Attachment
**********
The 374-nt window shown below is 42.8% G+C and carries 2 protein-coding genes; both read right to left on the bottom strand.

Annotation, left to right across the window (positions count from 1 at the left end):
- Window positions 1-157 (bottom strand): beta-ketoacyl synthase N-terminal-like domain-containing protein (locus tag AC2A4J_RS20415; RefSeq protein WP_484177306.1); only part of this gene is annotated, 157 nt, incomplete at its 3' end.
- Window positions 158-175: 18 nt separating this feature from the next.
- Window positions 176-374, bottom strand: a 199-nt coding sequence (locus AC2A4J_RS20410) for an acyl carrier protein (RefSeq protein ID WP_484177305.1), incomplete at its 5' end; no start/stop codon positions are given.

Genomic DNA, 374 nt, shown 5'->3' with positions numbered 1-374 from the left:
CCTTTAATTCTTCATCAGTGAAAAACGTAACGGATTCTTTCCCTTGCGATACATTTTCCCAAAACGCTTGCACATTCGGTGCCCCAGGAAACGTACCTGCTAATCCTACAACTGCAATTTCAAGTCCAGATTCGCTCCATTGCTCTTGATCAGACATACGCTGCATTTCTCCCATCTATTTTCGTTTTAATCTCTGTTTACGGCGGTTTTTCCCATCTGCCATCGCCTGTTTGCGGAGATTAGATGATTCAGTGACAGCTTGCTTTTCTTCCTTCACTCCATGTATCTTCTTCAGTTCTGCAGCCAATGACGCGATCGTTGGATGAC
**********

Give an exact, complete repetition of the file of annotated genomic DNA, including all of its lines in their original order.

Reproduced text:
The 374-nt window shown below is 42.8% G+C and carries 2 protein-coding genes; both read right to left on the bottom strand.

Annotation, left to right across the window (positions count from 1 at the left end):
- Window positions 1-157 (bottom strand): beta-ketoacyl synthase N-terminal-like domain-containing protein (locus tag AC2A4J_RS20415; RefSeq protein WP_484177306.1); only part of this gene is annotated, 157 nt, incomplete at its 3' end.
- Window positions 158-175: 18 nt separating this feature from the next.
- Window positions 176-374, bottom strand: a 199-nt coding sequence (locus AC2A4J_RS20410) for an acyl carrier protein (RefSeq protein ID WP_484177305.1), incomplete at its 5' end; no start/stop codon positions are given.

Genomic DNA, 374 nt, shown 5'->3' with positions numbered 1-374 from the left:
CCTTTAATTCTTCATCAGTGAAAAACGTAACGGATTCTTTCCCTTGCGATACATTTTCCCAAAACGCTTGCACATTCGGTGCCCCAGGAAACGTACCTGCTAATCCTACAACTGCAATTTCAAGTCCAGATTCGCTCCATTGCTCTTGATCAGACATACGCTGCATTTCTCCCATCTATTTTCGTTTTAATCTCTGTTTACGGCGGTTTTTCCCATCTGCCATCGCCTGTTTGCGGAGATTAGATGATTCAGTGACAGCTTGCTTTTCTTCCTTCACTCCATGTATCTTCTTCAGTTCTGCAGCCAATGACGCGATCGTTGGATGAC